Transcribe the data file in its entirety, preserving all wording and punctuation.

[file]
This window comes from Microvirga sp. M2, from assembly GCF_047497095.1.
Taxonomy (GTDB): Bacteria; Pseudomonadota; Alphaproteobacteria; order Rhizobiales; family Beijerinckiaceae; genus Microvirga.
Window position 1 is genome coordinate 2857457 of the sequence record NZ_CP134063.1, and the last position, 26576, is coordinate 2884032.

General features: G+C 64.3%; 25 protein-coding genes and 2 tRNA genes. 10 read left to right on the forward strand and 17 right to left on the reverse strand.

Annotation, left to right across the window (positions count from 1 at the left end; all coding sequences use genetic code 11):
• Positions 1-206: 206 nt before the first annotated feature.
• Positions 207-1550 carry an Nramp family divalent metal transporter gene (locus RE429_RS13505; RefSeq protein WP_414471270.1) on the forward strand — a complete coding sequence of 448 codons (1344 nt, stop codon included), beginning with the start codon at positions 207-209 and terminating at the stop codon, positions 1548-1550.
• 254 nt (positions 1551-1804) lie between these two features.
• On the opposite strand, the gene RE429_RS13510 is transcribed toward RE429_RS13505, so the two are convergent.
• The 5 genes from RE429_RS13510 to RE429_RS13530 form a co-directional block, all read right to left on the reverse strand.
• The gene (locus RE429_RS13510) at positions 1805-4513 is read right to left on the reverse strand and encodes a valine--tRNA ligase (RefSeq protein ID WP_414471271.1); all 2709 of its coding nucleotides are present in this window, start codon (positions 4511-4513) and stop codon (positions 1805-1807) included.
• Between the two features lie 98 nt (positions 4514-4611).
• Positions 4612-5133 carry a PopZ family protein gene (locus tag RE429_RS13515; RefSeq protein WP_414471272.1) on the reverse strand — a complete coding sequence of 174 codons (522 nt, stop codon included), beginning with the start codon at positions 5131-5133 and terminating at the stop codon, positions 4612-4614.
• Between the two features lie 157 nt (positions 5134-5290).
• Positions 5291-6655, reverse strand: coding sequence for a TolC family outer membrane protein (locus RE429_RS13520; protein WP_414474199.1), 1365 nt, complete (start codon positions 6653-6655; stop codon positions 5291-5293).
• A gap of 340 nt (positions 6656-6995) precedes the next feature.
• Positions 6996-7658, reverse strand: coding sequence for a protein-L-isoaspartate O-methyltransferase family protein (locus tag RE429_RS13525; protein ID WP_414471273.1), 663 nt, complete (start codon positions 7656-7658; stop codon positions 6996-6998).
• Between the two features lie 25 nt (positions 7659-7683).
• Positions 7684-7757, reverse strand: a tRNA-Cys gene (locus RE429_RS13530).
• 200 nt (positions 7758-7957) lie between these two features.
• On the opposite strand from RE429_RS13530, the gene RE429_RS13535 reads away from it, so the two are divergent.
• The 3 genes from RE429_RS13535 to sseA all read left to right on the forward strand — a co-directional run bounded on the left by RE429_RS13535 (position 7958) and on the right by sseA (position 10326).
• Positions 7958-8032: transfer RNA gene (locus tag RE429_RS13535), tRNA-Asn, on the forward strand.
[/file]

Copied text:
This window comes from Microvirga sp. M2, from assembly GCF_047497095.1.
Taxonomy (GTDB): Bacteria; Pseudomonadota; Alphaproteobacteria; order Rhizobiales; family Beijerinckiaceae; genus Microvirga.
Window position 1 is genome coordinate 2857457 of the sequence record NZ_CP134063.1, and the last position, 26576, is coordinate 2884032.

General features: G+C 64.3%; 25 protein-coding genes and 2 tRNA genes. 10 read left to right on the forward strand and 17 right to left on the reverse strand.

Annotation, left to right across the window (positions count from 1 at the left end; all coding sequences use genetic code 11):
• Positions 1-206: 206 nt before the first annotated feature.
• Positions 207-1550 carry an Nramp family divalent metal transporter gene (locus RE429_RS13505; RefSeq protein WP_414471270.1) on the forward strand — a complete coding sequence of 448 codons (1344 nt, stop codon included), beginning with the start codon at positions 207-209 and terminating at the stop codon, positions 1548-1550.
• 254 nt (positions 1551-1804) lie between these two features.
• On the opposite strand, the gene RE429_RS13510 is transcribed toward RE429_RS13505, so the two are convergent.
• The 5 genes from RE429_RS13510 to RE429_RS13530 form a co-directional block, all read right to left on the reverse strand.
• The gene (locus RE429_RS13510) at positions 1805-4513 is read right to left on the reverse strand and encodes a valine--tRNA ligase (RefSeq protein ID WP_414471271.1); all 2709 of its coding nucleotides are present in this window, start codon (positions 4511-4513) and stop codon (positions 1805-1807) included.
• Between the two features lie 98 nt (positions 4514-4611).
• Positions 4612-5133 carry a PopZ family protein gene (locus tag RE429_RS13515; RefSeq protein WP_414471272.1) on the reverse strand — a complete coding sequence of 174 codons (522 nt, stop codon included), beginning with the start codon at positions 5131-5133 and terminating at the stop codon, positions 4612-4614.
• Between the two features lie 157 nt (positions 5134-5290).
• Positions 5291-6655, reverse strand: coding sequence for a TolC family outer membrane protein (locus RE429_RS13520; protein WP_414474199.1), 1365 nt, complete (start codon positions 6653-6655; stop codon positions 5291-5293).
• A gap of 340 nt (positions 6656-6995) precedes the next feature.
• Positions 6996-7658, reverse strand: coding sequence for a protein-L-isoaspartate O-methyltransferase family protein (locus tag RE429_RS13525; protein ID WP_414471273.1), 663 nt, complete (start codon positions 7656-7658; stop codon positions 6996-6998).
• Between the two features lie 25 nt (positions 7659-7683).
• Positions 7684-7757, reverse strand: a tRNA-Cys gene (locus RE429_RS13530).
• 200 nt (positions 7758-7957) lie between these two features.
• On the opposite strand from RE429_RS13530, the gene RE429_RS13535 reads away from it, so the two are divergent.
• The 3 genes from RE429_RS13535 to sseA all read left to right on the forward strand — a co-directional run bounded on the left by RE429_RS13535 (position 7958) and on the right by sseA (position 10326).
• Positions 7958-8032: transfer RNA gene (locus tag RE429_RS13535), tRNA-Asn, on the forward strand.